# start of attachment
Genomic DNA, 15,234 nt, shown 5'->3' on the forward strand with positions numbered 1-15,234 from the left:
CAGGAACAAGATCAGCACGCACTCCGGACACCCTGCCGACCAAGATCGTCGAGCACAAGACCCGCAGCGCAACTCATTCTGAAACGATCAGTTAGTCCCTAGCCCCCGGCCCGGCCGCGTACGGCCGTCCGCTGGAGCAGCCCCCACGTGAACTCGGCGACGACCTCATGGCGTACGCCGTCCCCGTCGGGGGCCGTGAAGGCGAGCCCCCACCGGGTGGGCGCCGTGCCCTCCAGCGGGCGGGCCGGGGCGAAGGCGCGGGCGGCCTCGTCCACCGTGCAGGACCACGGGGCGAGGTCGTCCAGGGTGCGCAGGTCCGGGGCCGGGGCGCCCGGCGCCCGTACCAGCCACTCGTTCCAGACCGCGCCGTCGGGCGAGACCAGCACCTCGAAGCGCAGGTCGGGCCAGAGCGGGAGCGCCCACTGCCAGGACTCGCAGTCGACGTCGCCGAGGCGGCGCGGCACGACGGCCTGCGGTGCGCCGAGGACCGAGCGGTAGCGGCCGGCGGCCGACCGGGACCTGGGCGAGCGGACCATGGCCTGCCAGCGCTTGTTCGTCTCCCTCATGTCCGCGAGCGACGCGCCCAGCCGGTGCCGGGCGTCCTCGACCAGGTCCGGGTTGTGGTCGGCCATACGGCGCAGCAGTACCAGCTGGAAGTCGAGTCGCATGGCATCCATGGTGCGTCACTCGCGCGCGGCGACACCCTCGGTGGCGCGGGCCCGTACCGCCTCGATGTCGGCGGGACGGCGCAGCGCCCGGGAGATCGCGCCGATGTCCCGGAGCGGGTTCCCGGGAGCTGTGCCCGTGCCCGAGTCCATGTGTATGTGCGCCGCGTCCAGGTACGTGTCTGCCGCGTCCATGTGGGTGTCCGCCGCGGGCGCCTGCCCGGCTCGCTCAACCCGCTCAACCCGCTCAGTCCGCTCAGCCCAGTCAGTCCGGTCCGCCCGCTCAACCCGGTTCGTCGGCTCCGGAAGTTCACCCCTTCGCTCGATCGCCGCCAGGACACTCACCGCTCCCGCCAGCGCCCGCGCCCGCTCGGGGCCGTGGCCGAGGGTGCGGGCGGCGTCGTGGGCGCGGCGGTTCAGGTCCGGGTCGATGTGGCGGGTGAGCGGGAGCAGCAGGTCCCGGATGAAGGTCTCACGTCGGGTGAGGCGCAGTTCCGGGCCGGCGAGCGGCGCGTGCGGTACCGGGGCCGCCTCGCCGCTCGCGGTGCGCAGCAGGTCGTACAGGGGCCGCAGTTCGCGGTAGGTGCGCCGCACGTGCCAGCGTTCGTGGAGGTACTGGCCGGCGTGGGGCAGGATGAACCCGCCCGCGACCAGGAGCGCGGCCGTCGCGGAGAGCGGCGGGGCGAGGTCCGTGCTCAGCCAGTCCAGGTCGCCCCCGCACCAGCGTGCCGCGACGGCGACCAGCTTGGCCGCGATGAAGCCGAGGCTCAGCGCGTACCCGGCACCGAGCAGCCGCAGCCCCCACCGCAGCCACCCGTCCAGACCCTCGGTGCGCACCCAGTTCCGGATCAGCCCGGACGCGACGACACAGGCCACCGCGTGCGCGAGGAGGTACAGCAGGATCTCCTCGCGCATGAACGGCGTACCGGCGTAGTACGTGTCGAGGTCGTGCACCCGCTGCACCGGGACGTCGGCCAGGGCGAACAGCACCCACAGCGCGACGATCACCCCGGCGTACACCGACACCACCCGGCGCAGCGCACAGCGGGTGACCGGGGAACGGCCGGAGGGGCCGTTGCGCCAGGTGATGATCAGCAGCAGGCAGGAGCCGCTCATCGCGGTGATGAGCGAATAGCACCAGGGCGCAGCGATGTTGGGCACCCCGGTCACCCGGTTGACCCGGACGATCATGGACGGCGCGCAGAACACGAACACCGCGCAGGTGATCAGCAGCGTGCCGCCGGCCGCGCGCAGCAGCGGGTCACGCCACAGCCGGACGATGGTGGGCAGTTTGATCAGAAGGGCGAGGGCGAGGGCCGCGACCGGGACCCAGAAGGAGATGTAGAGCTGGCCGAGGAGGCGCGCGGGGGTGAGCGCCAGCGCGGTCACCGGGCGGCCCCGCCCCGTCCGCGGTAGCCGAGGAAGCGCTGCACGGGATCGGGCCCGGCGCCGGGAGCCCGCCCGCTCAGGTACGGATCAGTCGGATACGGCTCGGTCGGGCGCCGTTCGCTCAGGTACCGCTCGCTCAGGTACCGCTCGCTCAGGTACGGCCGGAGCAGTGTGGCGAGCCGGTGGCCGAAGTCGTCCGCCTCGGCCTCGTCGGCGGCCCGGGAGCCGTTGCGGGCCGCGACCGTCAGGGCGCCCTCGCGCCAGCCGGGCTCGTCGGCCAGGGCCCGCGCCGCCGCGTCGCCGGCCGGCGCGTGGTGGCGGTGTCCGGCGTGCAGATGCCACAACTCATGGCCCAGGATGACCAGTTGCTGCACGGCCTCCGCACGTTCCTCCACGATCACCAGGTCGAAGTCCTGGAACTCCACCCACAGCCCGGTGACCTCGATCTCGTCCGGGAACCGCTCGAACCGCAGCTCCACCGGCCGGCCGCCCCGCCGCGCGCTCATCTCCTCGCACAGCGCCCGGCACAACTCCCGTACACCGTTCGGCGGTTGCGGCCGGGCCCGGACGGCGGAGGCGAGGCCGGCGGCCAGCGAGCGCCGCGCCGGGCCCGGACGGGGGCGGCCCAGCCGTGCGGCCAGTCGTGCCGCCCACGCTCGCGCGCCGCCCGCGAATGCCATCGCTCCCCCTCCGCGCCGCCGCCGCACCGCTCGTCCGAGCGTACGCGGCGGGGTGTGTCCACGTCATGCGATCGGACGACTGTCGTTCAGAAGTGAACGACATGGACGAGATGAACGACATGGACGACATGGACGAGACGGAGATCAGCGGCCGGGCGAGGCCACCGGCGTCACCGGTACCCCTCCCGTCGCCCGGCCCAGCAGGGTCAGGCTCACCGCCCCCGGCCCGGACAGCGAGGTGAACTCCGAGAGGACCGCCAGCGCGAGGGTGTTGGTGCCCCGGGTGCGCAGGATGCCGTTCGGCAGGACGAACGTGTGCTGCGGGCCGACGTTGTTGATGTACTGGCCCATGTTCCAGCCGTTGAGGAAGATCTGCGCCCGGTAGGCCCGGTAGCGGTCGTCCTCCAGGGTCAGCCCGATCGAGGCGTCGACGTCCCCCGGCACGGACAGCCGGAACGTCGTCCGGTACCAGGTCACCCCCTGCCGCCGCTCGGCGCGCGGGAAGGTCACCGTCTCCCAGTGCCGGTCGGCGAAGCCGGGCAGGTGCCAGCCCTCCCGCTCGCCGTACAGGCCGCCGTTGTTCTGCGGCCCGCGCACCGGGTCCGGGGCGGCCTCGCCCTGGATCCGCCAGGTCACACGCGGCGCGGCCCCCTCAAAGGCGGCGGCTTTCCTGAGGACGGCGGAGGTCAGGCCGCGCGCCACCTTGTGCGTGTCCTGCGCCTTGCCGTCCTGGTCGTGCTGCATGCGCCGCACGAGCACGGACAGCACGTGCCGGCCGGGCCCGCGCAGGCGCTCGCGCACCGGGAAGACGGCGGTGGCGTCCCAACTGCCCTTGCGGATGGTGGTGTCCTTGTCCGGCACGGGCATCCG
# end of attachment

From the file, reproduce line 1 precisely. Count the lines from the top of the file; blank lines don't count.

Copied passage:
Genomic DNA, 15,234 nt, shown 5'->3' on the forward strand with positions numbered 1-15,234 from the left: